The competition between brick and mortar retailers and online retailers is well known. Online retailers such as Amazon and Zappos.com are able to offer consumers convenience, personalization, and in many cases lower costs. One of the advantages that brick and mortar retailers maintained was that consumers were able to see and feel the products in the physical world before making a purchase decision which provided an added level of trust in the product and confidence in the decision to buy. However, many savvy consumers began to take an omnichannel approach to purchasing that left brick and mortar retailers as serving in some cases as nothing more than a showroom for consumers who wanted to see and feel the product before finding it cheaper online (a while back we wrote a great post about this phenomenon here).
Brick and mortar stores have increasingly amplified their presence online and enabled shoppers to make purchases that can be picked up at nearby physical locations free of shipping charges. There are numerous examples of how brick and mortar retailers have attempted to combat online retailers including in recent years the choice to open stores on Thanksgiving Day in order to try to reduce the loss of holiday sales to online competitors on that day. Some larger companies have chosen to abstain from this most recent tactic, but many others view it as a necessary move to help stem the loss of crucial holiday business.
An interesting article in the Milwaukee Journal Sentinel discusses how Kohl’s plans to revitalize slumping sales through personalized marketing efforts that leverage technologies powered by big data. One effort in motion by the brick and mortar retailer include the installation of beacons within their stores to be used with their mobile application to provide personalized deals in real time. Another effort is the full roll out of a customer loyalty program that will enable the firm to more clearly attribute sales to individual shoppers and help enable the development of personalized promotions.
Kohl’s is already able to attribute 75% of its sales to specific individuals, but the company has as of yet been unable to leverage this data in anyway close to its true potential. A recent press release from Oracle announced Kohl’s deployment of multiple retail oriented software solutions that are offered by the technology giant. These solutions will help Kohl’s to analyze and measure the performance of their product offerings both in store and online which in turn will help improve the pricing, promotion, and inventory decisions made for them. Overall, a wise move in improving the performance and efficiency of the organization’s marketing efforts and supply chain operations.
As Kohl’s moves towards using big data and technology to help streamline its operations and improve its marketing efforts through greater personalization, the retailer is already planning on moving towards greater individualization within its stores. In the past merchandising decisions were generalized for seven regions defined within the United States. Moving forward the company plans to personalize merchandise in each store, with the use of its improved capacity to analyze the vast amount of data being collected at each store and online.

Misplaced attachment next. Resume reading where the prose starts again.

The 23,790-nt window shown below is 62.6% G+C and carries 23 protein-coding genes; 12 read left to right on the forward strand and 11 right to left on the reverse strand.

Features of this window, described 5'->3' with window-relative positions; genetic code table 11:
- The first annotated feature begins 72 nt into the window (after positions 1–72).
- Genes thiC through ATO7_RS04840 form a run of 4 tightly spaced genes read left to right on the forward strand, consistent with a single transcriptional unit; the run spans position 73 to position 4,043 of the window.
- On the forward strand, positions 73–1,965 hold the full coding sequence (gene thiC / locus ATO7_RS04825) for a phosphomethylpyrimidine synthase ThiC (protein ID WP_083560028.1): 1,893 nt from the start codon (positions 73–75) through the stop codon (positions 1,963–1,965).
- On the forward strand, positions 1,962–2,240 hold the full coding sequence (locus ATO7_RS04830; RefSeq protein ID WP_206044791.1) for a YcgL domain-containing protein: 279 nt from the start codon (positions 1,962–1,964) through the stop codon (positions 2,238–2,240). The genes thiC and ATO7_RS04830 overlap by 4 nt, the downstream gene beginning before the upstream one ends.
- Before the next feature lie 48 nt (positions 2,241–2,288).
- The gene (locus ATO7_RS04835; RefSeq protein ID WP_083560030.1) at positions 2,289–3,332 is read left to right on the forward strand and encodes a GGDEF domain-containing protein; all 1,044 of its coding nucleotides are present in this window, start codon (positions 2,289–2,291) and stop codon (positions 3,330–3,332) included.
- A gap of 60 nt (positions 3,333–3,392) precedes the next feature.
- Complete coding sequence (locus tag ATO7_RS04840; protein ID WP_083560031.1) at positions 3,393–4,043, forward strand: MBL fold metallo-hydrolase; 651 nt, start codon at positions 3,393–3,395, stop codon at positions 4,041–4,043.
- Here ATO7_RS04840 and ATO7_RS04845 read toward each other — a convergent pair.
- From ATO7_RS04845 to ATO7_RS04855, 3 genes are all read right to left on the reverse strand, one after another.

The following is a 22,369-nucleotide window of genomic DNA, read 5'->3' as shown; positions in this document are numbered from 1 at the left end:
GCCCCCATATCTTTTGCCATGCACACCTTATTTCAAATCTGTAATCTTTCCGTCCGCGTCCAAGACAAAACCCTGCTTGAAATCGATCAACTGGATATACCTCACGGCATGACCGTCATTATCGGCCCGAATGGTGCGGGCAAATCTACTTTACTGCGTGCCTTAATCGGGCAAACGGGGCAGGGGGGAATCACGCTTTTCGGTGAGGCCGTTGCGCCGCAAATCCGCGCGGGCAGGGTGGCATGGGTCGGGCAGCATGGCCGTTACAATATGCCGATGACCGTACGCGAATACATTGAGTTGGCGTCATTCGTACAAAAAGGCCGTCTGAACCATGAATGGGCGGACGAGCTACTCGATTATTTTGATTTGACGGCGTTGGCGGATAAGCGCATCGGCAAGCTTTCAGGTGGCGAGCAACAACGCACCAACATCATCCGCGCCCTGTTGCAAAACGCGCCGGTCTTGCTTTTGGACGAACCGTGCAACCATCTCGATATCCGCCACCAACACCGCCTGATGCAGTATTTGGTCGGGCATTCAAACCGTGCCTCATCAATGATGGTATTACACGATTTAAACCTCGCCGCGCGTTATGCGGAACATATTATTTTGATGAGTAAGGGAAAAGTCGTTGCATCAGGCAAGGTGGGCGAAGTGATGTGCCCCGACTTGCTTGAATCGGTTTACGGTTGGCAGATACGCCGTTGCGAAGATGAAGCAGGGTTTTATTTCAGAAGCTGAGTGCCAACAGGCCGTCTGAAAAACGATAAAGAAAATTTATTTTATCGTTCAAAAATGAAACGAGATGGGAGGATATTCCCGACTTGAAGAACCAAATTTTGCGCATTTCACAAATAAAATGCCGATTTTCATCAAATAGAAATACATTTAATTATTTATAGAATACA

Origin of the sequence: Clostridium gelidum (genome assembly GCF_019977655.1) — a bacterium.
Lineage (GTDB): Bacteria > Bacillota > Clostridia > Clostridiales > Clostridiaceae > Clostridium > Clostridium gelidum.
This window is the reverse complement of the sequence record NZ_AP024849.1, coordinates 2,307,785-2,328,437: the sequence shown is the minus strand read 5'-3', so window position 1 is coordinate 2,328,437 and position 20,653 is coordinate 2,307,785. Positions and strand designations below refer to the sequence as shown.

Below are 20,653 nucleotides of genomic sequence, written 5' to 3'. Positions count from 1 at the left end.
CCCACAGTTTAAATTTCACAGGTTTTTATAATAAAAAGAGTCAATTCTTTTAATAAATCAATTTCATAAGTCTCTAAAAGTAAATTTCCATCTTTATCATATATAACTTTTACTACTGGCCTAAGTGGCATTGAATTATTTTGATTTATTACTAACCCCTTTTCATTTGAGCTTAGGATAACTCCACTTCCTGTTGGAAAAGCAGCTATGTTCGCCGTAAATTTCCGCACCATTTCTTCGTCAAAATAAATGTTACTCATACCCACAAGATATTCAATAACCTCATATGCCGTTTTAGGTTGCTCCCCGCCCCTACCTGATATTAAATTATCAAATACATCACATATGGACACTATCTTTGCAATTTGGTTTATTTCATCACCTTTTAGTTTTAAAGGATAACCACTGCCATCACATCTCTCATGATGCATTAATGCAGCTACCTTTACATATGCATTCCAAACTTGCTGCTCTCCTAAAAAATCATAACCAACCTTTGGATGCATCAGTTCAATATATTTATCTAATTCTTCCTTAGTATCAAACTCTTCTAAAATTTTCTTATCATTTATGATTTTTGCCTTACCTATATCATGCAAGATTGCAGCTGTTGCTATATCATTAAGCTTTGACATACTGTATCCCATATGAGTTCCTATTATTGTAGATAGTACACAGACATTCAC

One of the great advantages of online shopping is the ability to find exactly what you’re looking for within moments. Kohl’s efforts in personalizing its locations’ merchandise to match the interests of the people within communities where its stores operate should help move the company in the right direction. On a more granular level, the move towards providing personalized messages and promotions through its marketing communications both in store and online should provide a strong synergy with its effort towards more personalized merchandising options at each store. Taking plans into consideration with the fact that consumers still enjoy being able to see and engage with products before they purchase them, these actions might just give the brick and mortar retailer a “leg up” against some of their online competitors. Only time will tell with the retailer optimistically stating that they expect to see sales increase to $21 billion in 2017 from the $19 billion level that they have sat at since 2011.
From a marketing management perspective here are some questions to consider:
- What are some of the advantages not listed in this post that online retailers have over brick and mortar retailers? Is it possible for a brick and mortar retailer to attempt to level the playing field in regard to those advantages? If so, how?
- If you were the VP of Marketing for Kohl’s what metrics would you want to closely monitor to evaluate the effectiveness of some of the personalized marketing efforts described in the post above?
- Take a brick and mortar retailer of your choice and identify some of the other advantages that retailer has over its online competitors (aside from being able to physically display products in-house) and analyze how those advantages could be further enhanced or communicated through their marketing to help improve the retailer’s competitive position.